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Scientists Quantify How Much Light Seagrasses Require to Survive

Photo of Scenic coast with marsh grass. Billy Humphries, Forest Resource Consultants, Inc.Scenic coast with marsh grass. Billy Humphries, Forest Resource Consultants, Inc.Snapshot : Globally, seagrasses provide ecological services valued at nearly 4 trillion dollars per year. Unfortunately, human activities that decrease water clarity threaten these services because seagrasses need a lot of light. To better manage coastal systems, Forest Service scientists seek to better understand how much light seagrasses require to survive.

Research Location : Florida
Research Station : Southern Research Station (SRS)
Year : 2014
Highlight ID : 707


Seagrasses around the world are threatened by human activities, especially those that result in degraded water quality and reduced light availability.. In this study, Forest Service scientists determined light thresholds for the four most common and abundant seagrass species along the Gulf coast of peninsular Florida. Among the seagrass species studied, light requirements ranged from around 6 percent of the light hitting the water's surface to around 26 percent. These variations are caused by morphological and physiological differences in the seagrasses, as well as adaptation to local light availability. Importantly, seagrasses were absent from locations with high nutrient concentrations and high abundances of phytoplankton. Coastal managers can use these targets for light penetration to protect seagrasses by calculating the maximum amount of phytoplankton that guarantees these targets are met, estimating nutrient concentrations that ensure phytoplankton populations stay in check, and reducing nutrient concentrations by managing wastewater disposal, fertilizer runoff and other human activities. Seagrasses are important to: help regulate global warming by taking up carbon dioxide; limit erosion by buffering shorelines from waves; and sustain fish, shellfish, birds and other wildlife by providing habitat and food. Thanks to this study, it is no longer a mystery about how much light these helpful organisms need to thrive.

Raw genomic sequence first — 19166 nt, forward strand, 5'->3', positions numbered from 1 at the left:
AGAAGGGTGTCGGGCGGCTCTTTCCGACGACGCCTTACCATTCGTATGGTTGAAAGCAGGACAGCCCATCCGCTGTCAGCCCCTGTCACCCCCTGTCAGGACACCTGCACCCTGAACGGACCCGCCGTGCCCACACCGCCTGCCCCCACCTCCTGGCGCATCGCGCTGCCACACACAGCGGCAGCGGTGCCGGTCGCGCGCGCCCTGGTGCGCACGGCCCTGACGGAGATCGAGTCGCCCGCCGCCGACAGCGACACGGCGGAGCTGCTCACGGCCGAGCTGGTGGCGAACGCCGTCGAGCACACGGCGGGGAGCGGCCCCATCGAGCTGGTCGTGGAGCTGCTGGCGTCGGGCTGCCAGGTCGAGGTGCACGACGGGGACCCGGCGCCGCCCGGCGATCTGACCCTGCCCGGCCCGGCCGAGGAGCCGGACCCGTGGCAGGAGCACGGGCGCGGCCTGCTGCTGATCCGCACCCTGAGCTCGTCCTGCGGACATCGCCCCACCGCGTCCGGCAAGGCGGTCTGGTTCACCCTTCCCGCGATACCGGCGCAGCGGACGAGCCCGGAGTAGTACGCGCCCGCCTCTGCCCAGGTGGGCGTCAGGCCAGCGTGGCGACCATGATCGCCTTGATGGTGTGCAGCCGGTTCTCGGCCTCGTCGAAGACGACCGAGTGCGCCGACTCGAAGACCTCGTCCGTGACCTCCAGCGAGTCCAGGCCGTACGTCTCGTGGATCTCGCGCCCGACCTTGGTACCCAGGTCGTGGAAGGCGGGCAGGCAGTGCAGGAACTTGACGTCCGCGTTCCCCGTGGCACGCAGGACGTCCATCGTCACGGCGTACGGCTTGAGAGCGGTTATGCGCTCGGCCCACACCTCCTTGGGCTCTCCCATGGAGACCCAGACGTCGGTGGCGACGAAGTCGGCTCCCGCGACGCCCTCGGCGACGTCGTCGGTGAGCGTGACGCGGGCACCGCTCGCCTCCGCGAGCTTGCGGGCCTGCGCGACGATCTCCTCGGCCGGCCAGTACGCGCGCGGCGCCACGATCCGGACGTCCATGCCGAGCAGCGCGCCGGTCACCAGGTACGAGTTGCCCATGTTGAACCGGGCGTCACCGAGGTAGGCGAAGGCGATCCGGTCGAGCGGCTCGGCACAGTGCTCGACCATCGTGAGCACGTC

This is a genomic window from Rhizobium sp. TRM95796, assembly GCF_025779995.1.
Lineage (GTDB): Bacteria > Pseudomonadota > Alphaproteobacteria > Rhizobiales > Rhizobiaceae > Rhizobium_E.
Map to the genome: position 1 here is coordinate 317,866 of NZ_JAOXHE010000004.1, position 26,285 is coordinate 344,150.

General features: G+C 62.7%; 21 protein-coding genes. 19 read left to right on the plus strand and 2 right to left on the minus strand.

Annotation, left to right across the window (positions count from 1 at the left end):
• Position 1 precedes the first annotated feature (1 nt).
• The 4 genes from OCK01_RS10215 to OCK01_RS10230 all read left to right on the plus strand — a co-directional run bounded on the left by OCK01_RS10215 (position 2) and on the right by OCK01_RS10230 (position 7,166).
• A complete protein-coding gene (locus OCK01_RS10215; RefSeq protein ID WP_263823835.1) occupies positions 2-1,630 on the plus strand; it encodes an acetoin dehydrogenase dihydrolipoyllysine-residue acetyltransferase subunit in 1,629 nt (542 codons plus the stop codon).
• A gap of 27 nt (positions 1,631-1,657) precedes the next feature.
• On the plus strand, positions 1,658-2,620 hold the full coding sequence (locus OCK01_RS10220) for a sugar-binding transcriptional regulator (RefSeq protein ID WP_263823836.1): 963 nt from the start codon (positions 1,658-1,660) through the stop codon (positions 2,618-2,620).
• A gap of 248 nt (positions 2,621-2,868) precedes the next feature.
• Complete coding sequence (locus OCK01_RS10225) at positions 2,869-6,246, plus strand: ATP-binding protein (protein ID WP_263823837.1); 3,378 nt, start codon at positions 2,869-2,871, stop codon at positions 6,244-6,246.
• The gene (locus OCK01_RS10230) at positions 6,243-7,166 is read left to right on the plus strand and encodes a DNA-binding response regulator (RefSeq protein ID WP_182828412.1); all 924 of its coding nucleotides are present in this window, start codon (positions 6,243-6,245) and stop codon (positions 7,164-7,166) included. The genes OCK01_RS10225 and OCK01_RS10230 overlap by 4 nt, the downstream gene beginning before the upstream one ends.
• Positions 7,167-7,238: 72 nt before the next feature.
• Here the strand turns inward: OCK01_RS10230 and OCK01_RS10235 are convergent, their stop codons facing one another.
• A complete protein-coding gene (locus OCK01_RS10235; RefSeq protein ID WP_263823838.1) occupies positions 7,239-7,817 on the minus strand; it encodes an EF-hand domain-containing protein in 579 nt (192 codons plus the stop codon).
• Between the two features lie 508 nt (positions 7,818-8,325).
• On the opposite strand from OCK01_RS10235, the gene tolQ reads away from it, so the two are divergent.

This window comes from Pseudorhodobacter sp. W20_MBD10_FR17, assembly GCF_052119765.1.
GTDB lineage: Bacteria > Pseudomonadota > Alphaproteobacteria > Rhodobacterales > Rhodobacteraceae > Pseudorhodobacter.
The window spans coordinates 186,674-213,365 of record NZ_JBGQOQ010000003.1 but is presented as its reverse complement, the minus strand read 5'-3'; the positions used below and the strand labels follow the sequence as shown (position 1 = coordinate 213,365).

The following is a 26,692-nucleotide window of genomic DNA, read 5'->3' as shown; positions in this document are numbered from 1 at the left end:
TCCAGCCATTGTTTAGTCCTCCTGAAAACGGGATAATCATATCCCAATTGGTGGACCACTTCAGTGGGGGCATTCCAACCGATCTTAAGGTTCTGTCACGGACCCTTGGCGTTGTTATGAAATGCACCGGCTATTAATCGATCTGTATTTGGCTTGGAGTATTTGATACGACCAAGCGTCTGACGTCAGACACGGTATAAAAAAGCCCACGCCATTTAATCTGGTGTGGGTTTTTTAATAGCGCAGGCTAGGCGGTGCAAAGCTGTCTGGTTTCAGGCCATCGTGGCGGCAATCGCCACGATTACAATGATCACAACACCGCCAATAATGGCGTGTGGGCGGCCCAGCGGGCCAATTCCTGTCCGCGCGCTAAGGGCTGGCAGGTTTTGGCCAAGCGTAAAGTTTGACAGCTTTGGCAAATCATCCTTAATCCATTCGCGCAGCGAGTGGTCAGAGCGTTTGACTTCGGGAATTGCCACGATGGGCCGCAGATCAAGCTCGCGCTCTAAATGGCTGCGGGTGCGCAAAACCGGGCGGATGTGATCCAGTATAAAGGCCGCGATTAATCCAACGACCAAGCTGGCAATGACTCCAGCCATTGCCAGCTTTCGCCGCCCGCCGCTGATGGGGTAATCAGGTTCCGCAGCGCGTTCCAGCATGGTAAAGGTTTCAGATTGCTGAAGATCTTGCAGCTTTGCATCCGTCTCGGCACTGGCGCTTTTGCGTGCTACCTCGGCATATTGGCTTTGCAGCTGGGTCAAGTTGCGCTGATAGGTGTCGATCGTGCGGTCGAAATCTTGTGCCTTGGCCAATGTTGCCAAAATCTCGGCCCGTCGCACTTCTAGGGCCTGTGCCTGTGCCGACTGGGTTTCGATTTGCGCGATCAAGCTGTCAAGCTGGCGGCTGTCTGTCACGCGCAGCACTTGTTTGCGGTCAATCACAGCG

Forest Service Partners

External Partners

  • Charles Jacoby (Soil and Water Science) and Thomas Frazer (Fisheries and Aquatic Science), University of Florida